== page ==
RESULTS

Selective killing effect of GBK in cancer cells

The anti-cancer effects of GBK, a derivative of piperine, have not been previously investigated. We thus examined the effects of GBK on the viability of cultured cancer cells and normal cells (Figure 1C and 1D). The IC50 values of GBK in various human cancer cell lines and normal cell lines were determined by CCK-8 assay (Supplementary Table 1). Cultured normal cell lines (MCF-10A, HSF, GES-1, L132 and COS-7) and human cancer cell lines (MCF-7, SUM-159, SGC-7901, BGC-823, HepG2, and A549) were grown in 96-well plates and treated with GBK at 0 to 290 μg/ml for 48 h. Cell viability was then measured by CCK-8 assay. GBK treatment markedly increased cell death in cancer cells but not in normal cells, indicating that GBK exhibits a cancer cell-selective killing property.

Selective killing effect of GBK in cancer cells.

Figure 1: Selective killing effect of GBK in cancer cells. (A) Chemical structure of GBK. (B) The purity of synthesized GBK was measured by high-performance liquid chromatography (HPLC). The sample of GBK had only one sharp peak at 12 min as a retention time on the HPLC chromatogram. GBK was HPLC-purified (~99% purity) before the treatment. (C, D) Normal human cells, including human mammary epithelial cells (MCF-10A), human skin fibroblast cells (HSF), human gastric mucosa cells (GES-1), and human lung epithelial cells (L132), African green monkey kidney cells (COS-7), and human cancer cell lines, including human mammary cancer cells (MCF-7 and SUM159), human gastric cancer cells (SGC-7901 and BGC-823), human liver cancer cells (HepG2) and human lung cancer cells (A549), were grown in 96-well plates and treated with GBK at 0–290 μg/ml for 48 h. Cell viability was measured by CCK-8 assay. (E) Normal and tumor cells were treated with GBK at 0–400 μg/ml for 14 days, and live cells were stained by crystal violet. ddH2O was used as control. Columns show data expressed as means ± standard deviation (SD) of three independent experiments. *P < 0.05; **P < 0.01. (F) Cell viability of three human breast cancer cell lines treated with GBK was measured by CCK-8 assay. Independent experiments were repeated in triplicate; bars, SDs.

To determine whether GBK inhibits anchorage-dependent growth, we performed colony formation assays. MCF-7, SUM-159, SGC-7901, MCF-10A and GES-1 cells were treated with GBK at 0–400 μg/ml concentrations for 14 days, and the colony formation capacity was determined by counting the number of colonies stained by crystal violet. GBK exhibited cytotoxicity only in tumor cells (MCF-7, SUM159 and SGC-7901) and not in normal human breast epithelial cells (MCF-10A) or human gastric mucosa cells (GES-1) at less than 290 μg/ml. At higher concentration of GBK (400 μg/ml), slight cytotoxicity was observed in MCF-10A normal human breast epithelial cells. Notably, GBK was effective in killing cancer cells at concentrations less than 100 μg/ml (Figure 1E and Supplementary Figure 1).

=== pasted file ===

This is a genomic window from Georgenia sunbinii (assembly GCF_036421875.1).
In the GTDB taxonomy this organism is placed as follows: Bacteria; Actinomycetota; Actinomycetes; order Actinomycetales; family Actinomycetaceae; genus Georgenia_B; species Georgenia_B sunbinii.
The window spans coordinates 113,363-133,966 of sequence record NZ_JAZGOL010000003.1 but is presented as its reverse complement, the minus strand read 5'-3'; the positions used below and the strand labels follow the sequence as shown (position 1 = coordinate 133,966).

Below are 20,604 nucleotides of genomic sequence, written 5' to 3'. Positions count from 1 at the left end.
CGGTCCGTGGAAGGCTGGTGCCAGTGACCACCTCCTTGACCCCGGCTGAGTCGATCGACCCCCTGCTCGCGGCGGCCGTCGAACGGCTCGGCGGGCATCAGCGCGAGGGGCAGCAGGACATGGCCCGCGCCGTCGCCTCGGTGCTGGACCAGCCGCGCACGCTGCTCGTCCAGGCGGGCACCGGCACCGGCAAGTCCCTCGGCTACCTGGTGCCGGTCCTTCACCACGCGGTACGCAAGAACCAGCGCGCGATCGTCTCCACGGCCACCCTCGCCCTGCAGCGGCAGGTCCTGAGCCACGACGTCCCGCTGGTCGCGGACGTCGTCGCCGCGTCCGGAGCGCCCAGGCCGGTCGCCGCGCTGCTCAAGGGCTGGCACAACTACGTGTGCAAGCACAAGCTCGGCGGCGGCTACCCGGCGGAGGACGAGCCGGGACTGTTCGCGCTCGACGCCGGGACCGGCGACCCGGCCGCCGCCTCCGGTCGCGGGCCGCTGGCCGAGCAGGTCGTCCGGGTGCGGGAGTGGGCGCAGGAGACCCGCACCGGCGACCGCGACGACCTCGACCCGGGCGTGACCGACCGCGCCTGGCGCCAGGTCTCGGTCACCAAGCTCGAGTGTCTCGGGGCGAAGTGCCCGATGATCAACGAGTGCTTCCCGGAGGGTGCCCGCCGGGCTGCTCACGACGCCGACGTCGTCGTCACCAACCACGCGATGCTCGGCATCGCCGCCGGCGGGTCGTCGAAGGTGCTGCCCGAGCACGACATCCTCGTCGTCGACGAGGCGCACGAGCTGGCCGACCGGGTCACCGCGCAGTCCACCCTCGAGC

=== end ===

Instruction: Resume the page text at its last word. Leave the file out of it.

We next further investigated whether GBK affects cellular proliferation of human cancer cells. We analyzed the effects of GBK on the proliferation of three breast cancer cell lines (MCF-7, MDA-MB-231 and SUM-159) in dose-dependent and time-dependent experiments. Cell viability was measured by CCK-8 analysis. Treatment of three different breast cancer cell lines with 0 to 580 μg/ml GBK for 48 h revealed a dose-dependent decrease in cell proliferation (Figure 1F). We also observed inhibition of proliferation of cells incubated with 290 μg/ml (IC50 of MCF-7) GBK for 0, 1, 3 and 5 days in a time-dependent manner (Figure 1F).

GBK selectively inhibits the G1-S-phase transition of MCF-7 cells

To determine whether the growth inhibition of cancer cells by GBK was caused by cell cycle arrest, cells were treated with various concentrations of GBK for 48 h and cell cycle distributions were analyzed by flow cytometry. We found that upon exposure to increased concentrations of GBK, only the breast cancer cell line MCF-7 showed a G1 phase arrest accompanied by a decrease in S phase compared with untreated control cells (Figure 2A and 2B, Supplementary Figure 2). We further investigated the effects of GBK on MCF-7 cell cycle progression in time course experiments. Proliferating MCF-7 cells were treated with 290 μg/ml GBK for 12, 24 or 48 h. We observed an increase in G1 phase cells in GBK-treated MCF-7 cells relative to the control groups receiving no GBK (Figure 2C). In parallel, there was a reduction in the percentage of S phase cells. Taken together, these results demonstrate that GBK selectively inhibits the G1-S-phase transition and causes a G1 cell cycle arrest in the MCF-7 breast cancer cell line.

Induction of G1 arrest in GBK-treated MCF-7 breast cancer cells.

Figure 2: Induction of G1 arrest in GBK-treated MCF-7 breast cancer cells. (A, B) Proliferating MCF-7 cells were treated with different concentrations of GBK (0–580 μg/ml) for 48 h and cell cycle distributions were analyzed by flow cytometry. Representative flow cytometry data is shown in (A), and columns in (B) show the data expressed as means ± SD of three independent experiments. (C) Proliferating MCF-7 cells were treated with 290 μg/ml GBK for the indicated time and cell cycle distributions were analyzed by flow cytometry. ddH2O was used as control.

GBK activates sets of genes in response to replication stress in MCF-7 cells

To investigate the molecular mechanisms by which GBK selectively blocks cell cycle progression in breast cancer cells, we carried out a microarray analysis following GBK treatment and examined regulatory differences between GBK-sensitive (MCF-7) and GBK-insensitive (SGC-7901) cells. We compared the gene expression patterns between MCF-7 and SGC-7901 cells in the presence or absence of GBK treatment (GBK concentration used in the assay is 1.5 fold IC50 of MCF-7 and SGC-7901 cells). The results showed that 236 genes were upregulated (>2-fold) and 659 genes were downregulated (< 0.5-fold) in MCF-7 cells treated with GBK for 48 h. In SGC-7901 cells, the results revealed 310 upregulated (>2-fold) and 178 downregulated (< 0.5-fold) genes after GBK treatment (Figure 3A).